743 A Need for Early Tracheostomy (Trach) Placement: Differences in Incidence of Ventilator-Associated Pneumonia (VAP) and Pathogens with Duration of Ventilation

Sunday, March 21, 2010: 11:00 AM
International South (Hyatt Regency Atlanta)
Jennifer L. Arndt, MS, CIC , University of Michigan Health System, Ann Arbor, MI
Benrong Chen, PhD , University of Michigan Health System, Ann Arbor, MI
Carol E. Chenoweth, MD , University of Michigan Health System, Ann Arbor, MI

Background:   VAP in our intensive care units have been decreased, but not eliminated, with the use of prevention bundles.  There are significant differences in duration of ventilation before trach placement across intensive care units (ICU).

Objective:   To evaluate the incidence and pathogens associated with VAP in patients (pt) who undergo trach placement at differing time periods, compared to patients who were ventilated with endotracheal tube (ETT) alone.

Methods:  A retrospective cohort study of ventilated pts in 5 adult ICUs was performed from 7/1/06 to 6/30/09.  Pts on ventilator < 48 hours or who had a trach present on admission were excluded.  Pts were divided into those who had a trach placed (trach) and those who had only ETT.  Duration of ETT to trach placement was stratified as: < 7 days, trach within 7-14 days, trach day 15 or longer.  Duration of ETT ventilation was stratified as: ETT for < 7 days, ETT for 7–14 days, ETT for 15 or more days.  VAPs occurring 7 or more days after intubation were included and were confirmed using NHSN definitions.

Results:  During the study period, there were 33,937 ventilator (vent) days and 140 VAPs in the 5 ICUs (4.1 VAP/1000 vent days), of which, 73 occurred in pts who underwent trach placement.  The incidence of VAP in pts trached < 7 days was 4.4/100 pts (3.3 VAP/1000 vent days).  VAP incidence in pts trached 7-14 days was 15.5/100 pts (7.1 VAP/1000 vent days).  In pts trached 15 days or longer, VAP incidence was 23.2/100 pts (6.1 VAP/1000 vent days).  (p=<0.0001)  In pts trached < 7 days, the average duration of ventilation was 13.2 days (range 2-68 days).  In pts trached 7-14 days the average duration of ventilation was 26.4 days (range 8-231 days).  Pts trached 15 days or longer had an average duration of ventilation of 38.6 (range 17-280 days).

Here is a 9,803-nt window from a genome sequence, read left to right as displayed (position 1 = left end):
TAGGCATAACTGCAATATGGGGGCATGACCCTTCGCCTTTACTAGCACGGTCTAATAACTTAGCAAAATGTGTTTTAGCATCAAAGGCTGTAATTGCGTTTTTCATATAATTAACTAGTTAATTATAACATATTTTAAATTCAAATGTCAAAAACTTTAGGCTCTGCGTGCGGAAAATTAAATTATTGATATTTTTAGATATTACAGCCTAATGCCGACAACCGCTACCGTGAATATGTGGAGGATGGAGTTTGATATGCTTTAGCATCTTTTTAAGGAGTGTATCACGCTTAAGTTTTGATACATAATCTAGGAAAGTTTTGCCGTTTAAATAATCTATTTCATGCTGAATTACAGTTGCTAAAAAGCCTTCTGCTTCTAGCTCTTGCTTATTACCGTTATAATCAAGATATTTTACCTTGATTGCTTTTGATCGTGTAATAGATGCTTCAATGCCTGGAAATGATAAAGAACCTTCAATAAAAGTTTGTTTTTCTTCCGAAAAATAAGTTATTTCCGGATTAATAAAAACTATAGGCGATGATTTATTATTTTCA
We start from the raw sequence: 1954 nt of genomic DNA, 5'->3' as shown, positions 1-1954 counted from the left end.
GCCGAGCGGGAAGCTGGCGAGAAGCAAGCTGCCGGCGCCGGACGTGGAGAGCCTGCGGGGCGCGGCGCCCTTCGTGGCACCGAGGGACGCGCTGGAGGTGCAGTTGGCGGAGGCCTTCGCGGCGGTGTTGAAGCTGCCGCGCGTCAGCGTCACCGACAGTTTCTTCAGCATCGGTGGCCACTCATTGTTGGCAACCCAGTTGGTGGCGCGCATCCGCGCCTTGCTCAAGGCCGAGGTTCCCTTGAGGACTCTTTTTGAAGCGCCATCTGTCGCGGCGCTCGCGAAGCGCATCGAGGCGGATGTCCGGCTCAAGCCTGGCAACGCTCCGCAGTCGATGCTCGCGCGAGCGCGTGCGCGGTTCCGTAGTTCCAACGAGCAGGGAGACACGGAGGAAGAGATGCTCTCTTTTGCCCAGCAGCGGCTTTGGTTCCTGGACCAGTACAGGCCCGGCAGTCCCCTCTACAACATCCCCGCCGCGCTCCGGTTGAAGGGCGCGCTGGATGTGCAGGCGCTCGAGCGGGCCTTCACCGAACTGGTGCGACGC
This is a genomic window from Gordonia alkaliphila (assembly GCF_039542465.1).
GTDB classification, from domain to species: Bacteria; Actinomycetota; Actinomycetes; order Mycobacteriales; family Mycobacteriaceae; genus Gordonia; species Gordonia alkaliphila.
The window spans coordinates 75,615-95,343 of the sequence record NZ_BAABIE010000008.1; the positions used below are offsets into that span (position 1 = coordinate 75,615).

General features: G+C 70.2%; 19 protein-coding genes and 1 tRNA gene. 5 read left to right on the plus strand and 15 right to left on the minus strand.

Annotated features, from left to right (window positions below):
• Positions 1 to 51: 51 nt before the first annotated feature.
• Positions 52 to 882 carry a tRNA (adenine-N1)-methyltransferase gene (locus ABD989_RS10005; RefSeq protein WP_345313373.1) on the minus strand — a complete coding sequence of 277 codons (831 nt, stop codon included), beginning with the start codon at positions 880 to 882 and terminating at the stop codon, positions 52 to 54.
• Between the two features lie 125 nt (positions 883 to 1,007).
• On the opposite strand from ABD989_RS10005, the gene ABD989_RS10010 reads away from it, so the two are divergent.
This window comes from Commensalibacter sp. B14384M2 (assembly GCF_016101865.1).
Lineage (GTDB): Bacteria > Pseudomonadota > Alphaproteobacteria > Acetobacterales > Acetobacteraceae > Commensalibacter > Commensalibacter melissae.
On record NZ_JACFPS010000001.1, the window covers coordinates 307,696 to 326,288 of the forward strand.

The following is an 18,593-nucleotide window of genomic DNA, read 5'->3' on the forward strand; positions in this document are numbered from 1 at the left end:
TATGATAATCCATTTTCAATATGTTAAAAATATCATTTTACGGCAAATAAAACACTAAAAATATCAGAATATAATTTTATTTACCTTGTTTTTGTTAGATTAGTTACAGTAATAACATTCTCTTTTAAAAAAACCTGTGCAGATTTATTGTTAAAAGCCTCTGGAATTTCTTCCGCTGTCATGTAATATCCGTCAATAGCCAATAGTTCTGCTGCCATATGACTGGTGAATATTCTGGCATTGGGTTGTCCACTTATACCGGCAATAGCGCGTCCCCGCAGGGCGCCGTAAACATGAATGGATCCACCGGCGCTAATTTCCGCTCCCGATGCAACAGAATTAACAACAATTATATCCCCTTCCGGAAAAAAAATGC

In pts with ETT only, there were 31 VAPs.  The incidence of VAP was:  0.04/100 pts, in ETT < 7days; 2.7/100 pts in ETT 7-14 day; and 11/100 pts in ETT 15 days or longer.  (p=<0.0001).

VAP in patients undergoing trach placement were associated with the following organisms:  In the trach < 7 day group, all 10 (100%) were gram-negative (GN) organisms.  In those trached 7-14 days, organisms were: 54 (93%) GN; 3 (5%) gram-positive (GP); 1 (2%) Candida; and 1 (2%) had no organism identified.  In the group trached 15 days or longer, organisms included: 21 (78%) GN; 3 (11%) GP; and 3 (11%) had no organism identified.

Conclusions:  In our study, pts with trach placement within the first 7 days of ventilation had the lowest incidence of VAP; the incidence of VAP increased with increasing duration of ventilation before trach placement.  As the time to trach is extended, the VAP pathogen patterns changed from being exclusively gram-negative to 13% caused by other organisms.  Physicians should consider early trach for pts requiring long-term ventilation.